It's a shame, because I have genuinely always had confidence in their programs. But I don't want subscriptions. I already get too many magazines. And I don't want a time limit on the working life of my software. It's not milk and it shouldn't expire. If I want to run some Norton product from 2004 with the same old virus definitions from 2004, that's my choice. It may not be safe, but it is my choice, if I paid for the software to start with.

So, now I just installed SystemWorks on a system that already has Internet Security 2007 installed. It says I have 184 days left on my IS subscription and 366 on my SystemWorks subscription. But I didn't install the Norton Anti-Virus program that comes with both IS and SystemWorks. But if I did, would I get 184+366? Or if I let the clock run out on IS and then install the Anti-Virus from the SystemWorks CD, will I get another 366 out of it? Confusing, eh?

Enough with the subscriptions. Just make good software and charge a reasonable price, like say the price you net out after all of the pain-in-the-ass rebates. That will get you more customers, for sure. And far fewer of them will think you suck.



B.E. Sanderson said...

Back in the mid-90's I worked for a computer training/consulting company (buying and trying software for our clients), and Symantec was one of the friendliest and most efficient companies to work with. It's sad they've let themselves go like that. I don't use them at all now. There are too many other companies who provide the services they aren't willing to.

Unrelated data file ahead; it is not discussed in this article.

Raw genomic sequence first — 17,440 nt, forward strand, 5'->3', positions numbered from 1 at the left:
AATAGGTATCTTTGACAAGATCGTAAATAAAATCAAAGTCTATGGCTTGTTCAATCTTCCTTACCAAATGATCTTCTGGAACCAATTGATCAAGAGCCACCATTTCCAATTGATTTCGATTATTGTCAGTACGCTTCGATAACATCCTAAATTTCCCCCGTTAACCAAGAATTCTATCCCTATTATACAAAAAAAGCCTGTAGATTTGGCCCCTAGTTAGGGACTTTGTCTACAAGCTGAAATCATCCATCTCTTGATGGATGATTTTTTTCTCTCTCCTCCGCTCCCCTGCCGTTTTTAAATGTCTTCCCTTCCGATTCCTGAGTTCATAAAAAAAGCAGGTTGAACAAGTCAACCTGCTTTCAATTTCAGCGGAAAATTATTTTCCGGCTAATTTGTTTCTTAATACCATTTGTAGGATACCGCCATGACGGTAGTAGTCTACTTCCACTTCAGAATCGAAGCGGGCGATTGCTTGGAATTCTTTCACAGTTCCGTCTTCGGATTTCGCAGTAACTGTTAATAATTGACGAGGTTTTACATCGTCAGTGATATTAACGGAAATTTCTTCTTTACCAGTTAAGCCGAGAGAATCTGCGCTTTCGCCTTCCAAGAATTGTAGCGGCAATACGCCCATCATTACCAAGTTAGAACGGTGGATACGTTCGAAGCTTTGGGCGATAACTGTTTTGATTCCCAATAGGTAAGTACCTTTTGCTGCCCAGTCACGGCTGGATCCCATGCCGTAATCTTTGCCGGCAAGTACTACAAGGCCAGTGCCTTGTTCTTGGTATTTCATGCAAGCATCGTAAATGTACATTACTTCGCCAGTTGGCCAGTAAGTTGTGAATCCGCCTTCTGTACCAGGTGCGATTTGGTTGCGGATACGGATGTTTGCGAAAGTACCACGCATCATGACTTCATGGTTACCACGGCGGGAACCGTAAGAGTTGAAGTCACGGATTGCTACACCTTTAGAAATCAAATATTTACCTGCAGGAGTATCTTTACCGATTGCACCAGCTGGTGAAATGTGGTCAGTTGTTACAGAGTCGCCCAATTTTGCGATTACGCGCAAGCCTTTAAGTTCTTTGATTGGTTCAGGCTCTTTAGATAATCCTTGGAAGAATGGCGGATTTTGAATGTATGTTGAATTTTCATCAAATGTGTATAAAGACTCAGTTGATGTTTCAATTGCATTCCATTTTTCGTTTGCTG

Hathery said...

Norton 360 actually blew out the video card on our year-old laptop. It hogged the system resources to the point that our computer couldn't handle it and literally...exploded. Note to self: never buy a Norton product again.

Linda Adams said...

I've had horror stories with both Symantec and McAfee. I bought an upgrade to Symantec System Works(which seems to go downhill in features every new upgrade) and installed it. My CD ROM suddenly no longer worked. And the firewall drove me stark raving nuts! It was supposed to adjustable and get smarter as it went along, and it didn't.

McAfee was even worse. I installed it, but when it asked to reboot my computer, I couldn't get it to boot up without failing. Their help phone number was extremely hard to find; they preferred that you go to the Web site. Which I couldn't do because the program wouldn't let my computer boot up.

When I got hold of someone, they said I would have to pay an hourly fee to fix an install problem! They didn't seem to grasp the concept that if I couldn't install the software in the first place I might return it. Most of the software I deal with offers free help for installation issues.

Fortunately, I was able to finally get into the system and took that software off the computer immediately. I now just use what my cable company provides.